I’ve never been able to finish a D H Lawrence novel. I’ve tried, but I dislike his writing style and his themes. And these plays were not unlike his novels. Men are men and are hard, cruel and unsympathetic. His women are strong but badly treated by their men folk. Life is hard with little to smile about. Everyone is miserable. Lawrence’s work is about individuals who are doomed to a life of gloom and misery. There is no sense of the strong community and fellowship that was characteristic of mining areas. Little to suggest the determination to fight back. There is talk of a strike in The Daughter-in-Law, but the main emphasis is the domestic strife between the wife, her husband and her mother in law. No sign of the good things of life. It can’t be denied that life was hard in mining communities in the early 20th Century. However, there were little rays of sunshine that could bring joy and some happiness to the lives of the miners and their families. But not according to D H Lawrence.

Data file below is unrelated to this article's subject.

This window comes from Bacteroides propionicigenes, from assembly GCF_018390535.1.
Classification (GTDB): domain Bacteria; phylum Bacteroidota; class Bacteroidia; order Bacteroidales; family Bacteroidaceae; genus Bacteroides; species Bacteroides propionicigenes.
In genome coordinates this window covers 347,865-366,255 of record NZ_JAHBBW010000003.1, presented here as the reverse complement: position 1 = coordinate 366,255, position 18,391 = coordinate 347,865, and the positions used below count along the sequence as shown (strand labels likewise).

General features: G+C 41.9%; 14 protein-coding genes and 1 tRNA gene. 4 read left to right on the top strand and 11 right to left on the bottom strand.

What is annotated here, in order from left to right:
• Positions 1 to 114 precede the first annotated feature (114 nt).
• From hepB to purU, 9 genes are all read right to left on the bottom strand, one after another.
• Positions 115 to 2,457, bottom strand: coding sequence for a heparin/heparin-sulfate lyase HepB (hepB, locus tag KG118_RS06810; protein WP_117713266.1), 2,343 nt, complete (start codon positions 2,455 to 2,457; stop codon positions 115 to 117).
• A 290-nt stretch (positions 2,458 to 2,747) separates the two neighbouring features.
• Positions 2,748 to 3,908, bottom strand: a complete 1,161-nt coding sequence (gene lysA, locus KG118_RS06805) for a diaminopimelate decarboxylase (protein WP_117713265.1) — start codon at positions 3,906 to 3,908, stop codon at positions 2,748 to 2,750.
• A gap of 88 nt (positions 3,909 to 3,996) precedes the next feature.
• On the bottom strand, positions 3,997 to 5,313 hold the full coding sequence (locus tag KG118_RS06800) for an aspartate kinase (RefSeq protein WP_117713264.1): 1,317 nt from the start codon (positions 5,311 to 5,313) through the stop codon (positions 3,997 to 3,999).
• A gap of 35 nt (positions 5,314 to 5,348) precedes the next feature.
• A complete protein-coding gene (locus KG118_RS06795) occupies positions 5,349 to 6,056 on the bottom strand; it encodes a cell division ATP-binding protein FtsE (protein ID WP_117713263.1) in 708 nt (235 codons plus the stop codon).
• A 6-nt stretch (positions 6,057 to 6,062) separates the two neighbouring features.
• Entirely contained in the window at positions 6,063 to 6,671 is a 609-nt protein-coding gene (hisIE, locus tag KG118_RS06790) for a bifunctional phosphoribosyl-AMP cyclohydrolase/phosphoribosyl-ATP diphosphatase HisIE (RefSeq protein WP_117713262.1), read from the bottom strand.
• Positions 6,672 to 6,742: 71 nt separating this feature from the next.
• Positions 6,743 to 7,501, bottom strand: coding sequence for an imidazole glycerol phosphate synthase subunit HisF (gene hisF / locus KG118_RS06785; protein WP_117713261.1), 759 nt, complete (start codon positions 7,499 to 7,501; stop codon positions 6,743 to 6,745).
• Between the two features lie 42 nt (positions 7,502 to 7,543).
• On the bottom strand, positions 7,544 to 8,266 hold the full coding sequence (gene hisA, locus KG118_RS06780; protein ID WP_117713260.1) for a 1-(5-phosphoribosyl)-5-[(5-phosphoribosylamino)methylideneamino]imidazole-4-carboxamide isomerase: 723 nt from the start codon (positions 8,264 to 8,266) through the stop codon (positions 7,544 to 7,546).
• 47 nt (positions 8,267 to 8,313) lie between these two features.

So something of a “curate’s egg”. Largely unsympathetic characters and, for me, an unrealistic portrayal of traditional mining communities. But strong performances by an excellent cast.



Lady of the Lake

The Theatre by the Lake in Keswick “does exactly what it says on the tin” – it’s a repertory theatre situated close to the northern lake shore of Derwent Water.  It opened in 1999 with funding from an Arts Council Lottery Fund Grant. It has a main auditorium and a Studio theatre. From May to November every year a resident company of up to 14 actors perform a Summer Season of six plays in repertory.